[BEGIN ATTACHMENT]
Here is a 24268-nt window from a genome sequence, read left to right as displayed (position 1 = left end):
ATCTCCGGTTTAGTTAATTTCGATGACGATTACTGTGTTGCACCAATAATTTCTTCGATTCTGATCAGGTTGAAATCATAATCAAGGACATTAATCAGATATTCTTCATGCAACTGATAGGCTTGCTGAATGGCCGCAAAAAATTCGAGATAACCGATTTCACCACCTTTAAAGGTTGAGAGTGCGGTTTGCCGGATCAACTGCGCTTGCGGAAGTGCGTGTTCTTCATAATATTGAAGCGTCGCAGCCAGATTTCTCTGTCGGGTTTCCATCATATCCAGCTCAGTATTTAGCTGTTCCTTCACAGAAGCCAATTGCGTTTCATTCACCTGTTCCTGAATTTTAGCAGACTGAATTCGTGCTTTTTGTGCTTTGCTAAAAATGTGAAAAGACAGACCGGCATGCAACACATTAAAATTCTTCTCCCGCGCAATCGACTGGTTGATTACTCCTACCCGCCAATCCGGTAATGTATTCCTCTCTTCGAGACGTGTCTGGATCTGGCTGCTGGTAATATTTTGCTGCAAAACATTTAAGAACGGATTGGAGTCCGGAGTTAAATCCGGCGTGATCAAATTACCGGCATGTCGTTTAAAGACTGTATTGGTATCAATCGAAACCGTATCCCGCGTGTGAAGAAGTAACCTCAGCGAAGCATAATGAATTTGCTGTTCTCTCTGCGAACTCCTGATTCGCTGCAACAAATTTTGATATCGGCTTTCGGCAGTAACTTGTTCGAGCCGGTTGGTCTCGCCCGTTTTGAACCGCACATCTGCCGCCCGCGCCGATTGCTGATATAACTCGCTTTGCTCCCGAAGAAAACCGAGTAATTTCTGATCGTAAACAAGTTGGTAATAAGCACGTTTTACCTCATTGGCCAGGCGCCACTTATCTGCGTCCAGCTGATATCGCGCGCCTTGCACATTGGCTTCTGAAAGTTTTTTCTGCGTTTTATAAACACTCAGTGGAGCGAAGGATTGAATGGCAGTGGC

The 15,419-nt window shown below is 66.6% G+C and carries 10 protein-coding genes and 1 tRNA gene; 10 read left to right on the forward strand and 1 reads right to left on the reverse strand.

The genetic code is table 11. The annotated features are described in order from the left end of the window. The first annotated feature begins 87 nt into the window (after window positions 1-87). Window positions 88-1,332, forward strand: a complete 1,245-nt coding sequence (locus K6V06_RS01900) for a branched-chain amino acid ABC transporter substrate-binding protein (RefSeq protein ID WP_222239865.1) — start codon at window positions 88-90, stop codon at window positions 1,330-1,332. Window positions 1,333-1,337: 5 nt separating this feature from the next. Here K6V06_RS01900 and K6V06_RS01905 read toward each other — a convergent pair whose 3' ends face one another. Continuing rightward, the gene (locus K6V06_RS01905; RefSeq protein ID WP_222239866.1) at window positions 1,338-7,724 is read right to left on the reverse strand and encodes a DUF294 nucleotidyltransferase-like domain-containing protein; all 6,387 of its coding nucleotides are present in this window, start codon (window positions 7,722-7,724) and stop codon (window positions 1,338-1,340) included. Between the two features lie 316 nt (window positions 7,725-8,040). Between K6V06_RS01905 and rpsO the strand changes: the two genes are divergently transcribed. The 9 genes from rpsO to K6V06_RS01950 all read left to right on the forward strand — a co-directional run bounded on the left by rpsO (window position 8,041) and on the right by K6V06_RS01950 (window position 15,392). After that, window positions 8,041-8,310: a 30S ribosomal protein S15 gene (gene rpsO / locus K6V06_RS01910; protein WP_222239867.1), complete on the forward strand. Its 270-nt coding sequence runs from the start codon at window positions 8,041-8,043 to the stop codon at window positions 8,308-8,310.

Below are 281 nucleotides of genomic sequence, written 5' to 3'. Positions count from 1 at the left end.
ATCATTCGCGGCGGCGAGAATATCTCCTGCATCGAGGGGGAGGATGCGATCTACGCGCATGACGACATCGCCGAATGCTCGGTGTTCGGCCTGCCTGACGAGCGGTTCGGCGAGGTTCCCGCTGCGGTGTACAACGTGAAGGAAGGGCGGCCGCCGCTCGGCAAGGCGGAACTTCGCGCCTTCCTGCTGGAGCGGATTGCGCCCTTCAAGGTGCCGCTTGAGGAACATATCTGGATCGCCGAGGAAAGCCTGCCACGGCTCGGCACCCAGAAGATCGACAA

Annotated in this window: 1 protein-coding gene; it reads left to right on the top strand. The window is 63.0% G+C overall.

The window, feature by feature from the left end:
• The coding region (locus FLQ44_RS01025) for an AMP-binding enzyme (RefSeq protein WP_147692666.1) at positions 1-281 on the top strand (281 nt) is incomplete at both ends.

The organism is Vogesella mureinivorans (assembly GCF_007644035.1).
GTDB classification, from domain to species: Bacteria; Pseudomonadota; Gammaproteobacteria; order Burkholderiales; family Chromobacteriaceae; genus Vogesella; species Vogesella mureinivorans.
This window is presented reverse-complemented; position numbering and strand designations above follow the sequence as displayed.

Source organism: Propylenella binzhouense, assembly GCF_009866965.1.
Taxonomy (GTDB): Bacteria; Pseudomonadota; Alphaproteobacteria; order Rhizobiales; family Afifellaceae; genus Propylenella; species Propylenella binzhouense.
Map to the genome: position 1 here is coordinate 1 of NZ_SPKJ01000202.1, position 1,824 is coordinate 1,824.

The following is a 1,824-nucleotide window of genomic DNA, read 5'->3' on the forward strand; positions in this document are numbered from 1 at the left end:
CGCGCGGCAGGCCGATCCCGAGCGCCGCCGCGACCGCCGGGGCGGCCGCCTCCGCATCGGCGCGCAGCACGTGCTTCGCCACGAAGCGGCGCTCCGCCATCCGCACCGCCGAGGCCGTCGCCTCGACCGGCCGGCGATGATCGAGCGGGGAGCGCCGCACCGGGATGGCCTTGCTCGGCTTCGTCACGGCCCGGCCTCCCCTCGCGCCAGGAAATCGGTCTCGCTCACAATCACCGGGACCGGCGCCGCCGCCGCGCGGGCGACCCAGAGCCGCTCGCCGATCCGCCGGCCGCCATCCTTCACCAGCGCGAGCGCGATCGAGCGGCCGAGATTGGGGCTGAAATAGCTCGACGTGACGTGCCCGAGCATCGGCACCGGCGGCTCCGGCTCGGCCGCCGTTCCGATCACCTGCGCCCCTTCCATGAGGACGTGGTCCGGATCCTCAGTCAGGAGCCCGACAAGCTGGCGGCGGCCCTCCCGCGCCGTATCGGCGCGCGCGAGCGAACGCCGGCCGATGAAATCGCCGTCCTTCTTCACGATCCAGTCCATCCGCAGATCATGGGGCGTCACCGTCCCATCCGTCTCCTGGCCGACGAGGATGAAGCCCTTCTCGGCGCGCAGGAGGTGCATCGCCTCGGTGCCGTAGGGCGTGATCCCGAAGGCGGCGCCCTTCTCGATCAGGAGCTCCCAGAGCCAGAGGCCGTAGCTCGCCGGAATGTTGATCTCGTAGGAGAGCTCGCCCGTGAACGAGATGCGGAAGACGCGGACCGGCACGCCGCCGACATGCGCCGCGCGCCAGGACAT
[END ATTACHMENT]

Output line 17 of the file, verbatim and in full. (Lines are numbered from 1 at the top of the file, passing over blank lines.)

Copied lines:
CGCGCGGCAGGCCGATCCCGAGCGCCGCCGCGACCGCCGGGGCGGCCGCCTCCGCATCGGCGCGCAGCACGTGCTTCGCCACGAAGCGGCGCTCCGCCATCCGCACCGCCGAGGCCGTCGCCTCGACCGGCCGGCGATGATCGAGCGGGGAGCGCCGCACCGGGATGGCCTTGCTCGGCTTCGTCACGGCCCGGCCTCCCCTCGCGCCAGGAAATCGGTCTCGCTCACAATCACCGGGACCGGCGCCGCCGCCGCGCGGGCGACCCAGAGCCGCTCGCCGATCCGCCGGCCGCCATCCTTCACCAGCGCGAGCGCGATCGAGCGGCCGAGATTGGGGCTGAAATAGCTCGACGTGACGTGCCCGAGCATCGGCACCGGCGGCTCCGGCTCGGCCGCCGTTCCGATCACCTGCGCCCCTTCCATGAGGACGTGGTCCGGATCCTCAGTCAGGAGCCCGACAAGCTGGCGGCGGCCCTCCCGCGCCGTATCGGCGCGCGCGAGCGAACGCCGGCCGATGAAATCGCCGTCCTTCTTCACGATCCAGTCCATCCGCAGATCATGGGGCGTCACCGTCCCATCCGTCTCCTGGCCGACGAGGATGAAGCCCTTCTCGGCGCGCAGGAGGTGCATCGCCTCGGTGCCGTAGGGCGTGATCCCGAAGGCGGCGCCCTTCTCGATCAGGAGCTCCCAGAGCCAGAGGCCGTAGCTCGCCGGAATGTTGATCTCGTAGGAGAGCTCGCCCGTGAACGAGATGCGGAAGACGCGGACCGGCACGCCGCCGACATGCGCCGCGCGCCAGGACAT